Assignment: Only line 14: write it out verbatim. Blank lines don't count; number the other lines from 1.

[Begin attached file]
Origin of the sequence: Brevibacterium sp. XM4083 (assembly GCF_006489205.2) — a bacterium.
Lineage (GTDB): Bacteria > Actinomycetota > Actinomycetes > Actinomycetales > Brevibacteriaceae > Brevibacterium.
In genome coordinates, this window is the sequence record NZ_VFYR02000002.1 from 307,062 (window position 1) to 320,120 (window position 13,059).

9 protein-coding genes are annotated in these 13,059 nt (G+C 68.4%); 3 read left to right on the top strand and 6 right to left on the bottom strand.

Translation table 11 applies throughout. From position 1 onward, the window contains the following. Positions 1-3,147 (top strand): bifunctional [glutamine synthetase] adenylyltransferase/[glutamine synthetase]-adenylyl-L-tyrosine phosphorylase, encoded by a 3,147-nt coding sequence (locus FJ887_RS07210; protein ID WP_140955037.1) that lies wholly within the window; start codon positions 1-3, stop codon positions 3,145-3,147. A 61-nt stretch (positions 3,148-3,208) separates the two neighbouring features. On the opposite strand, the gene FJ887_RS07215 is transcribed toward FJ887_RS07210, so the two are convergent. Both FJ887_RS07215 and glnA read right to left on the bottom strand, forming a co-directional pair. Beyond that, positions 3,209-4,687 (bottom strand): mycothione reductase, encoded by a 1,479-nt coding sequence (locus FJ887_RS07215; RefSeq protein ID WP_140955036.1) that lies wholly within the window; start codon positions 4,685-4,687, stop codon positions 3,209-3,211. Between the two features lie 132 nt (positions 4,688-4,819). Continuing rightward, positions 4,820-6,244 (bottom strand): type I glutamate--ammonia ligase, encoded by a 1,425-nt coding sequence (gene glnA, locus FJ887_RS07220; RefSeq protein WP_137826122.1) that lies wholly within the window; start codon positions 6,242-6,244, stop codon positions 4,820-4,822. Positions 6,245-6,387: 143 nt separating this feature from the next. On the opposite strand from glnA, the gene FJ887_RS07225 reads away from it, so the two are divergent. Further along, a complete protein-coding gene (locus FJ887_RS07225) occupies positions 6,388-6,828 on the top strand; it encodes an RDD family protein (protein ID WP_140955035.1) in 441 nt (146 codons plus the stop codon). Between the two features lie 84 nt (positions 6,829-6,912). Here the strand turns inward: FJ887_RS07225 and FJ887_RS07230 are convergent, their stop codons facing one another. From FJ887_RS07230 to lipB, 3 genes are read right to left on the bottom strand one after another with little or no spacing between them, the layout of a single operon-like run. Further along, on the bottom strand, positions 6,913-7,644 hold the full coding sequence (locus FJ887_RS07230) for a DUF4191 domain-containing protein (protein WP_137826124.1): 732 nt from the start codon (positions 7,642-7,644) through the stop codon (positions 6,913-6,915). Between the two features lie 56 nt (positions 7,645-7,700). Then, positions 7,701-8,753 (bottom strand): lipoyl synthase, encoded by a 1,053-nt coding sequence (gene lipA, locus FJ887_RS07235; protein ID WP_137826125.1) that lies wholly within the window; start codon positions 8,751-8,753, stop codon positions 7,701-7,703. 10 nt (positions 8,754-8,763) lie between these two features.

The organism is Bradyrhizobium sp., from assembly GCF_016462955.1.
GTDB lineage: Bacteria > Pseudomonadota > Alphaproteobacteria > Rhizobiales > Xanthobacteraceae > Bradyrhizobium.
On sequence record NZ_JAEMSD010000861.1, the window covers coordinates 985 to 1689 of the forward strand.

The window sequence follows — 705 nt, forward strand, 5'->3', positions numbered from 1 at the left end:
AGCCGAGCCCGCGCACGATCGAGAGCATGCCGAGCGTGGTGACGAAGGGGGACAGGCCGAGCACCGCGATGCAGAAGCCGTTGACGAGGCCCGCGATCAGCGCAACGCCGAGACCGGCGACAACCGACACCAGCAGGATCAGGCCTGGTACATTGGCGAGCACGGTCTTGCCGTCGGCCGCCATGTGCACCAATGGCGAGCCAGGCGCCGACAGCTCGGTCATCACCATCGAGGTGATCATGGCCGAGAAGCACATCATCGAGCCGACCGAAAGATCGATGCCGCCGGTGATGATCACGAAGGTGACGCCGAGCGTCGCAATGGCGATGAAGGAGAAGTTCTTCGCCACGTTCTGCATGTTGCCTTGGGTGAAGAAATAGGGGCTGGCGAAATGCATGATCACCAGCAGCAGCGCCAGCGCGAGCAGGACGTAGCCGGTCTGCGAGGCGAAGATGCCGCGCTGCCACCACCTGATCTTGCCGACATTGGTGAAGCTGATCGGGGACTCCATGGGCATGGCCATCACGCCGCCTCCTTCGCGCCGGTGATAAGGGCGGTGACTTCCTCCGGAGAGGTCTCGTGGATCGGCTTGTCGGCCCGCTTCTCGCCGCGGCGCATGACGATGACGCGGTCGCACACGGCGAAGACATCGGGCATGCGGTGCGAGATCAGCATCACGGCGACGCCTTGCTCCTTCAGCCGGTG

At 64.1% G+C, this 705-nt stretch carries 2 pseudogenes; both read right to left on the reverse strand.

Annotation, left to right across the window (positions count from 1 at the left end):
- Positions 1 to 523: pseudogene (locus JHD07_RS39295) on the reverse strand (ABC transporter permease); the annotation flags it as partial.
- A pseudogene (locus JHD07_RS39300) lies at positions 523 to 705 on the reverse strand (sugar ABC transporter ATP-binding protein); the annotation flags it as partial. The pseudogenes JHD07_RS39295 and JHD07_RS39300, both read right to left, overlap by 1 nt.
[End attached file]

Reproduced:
- A pseudogene (locus JHD07_RS39300) lies at positions 523 to 705 on the reverse strand (sugar ABC transporter ATP-binding protein); the annotation flags it as partial. The pseudogenes JHD07_RS39295 and JHD07_RS39300, both read right to left, overlap by 1 nt.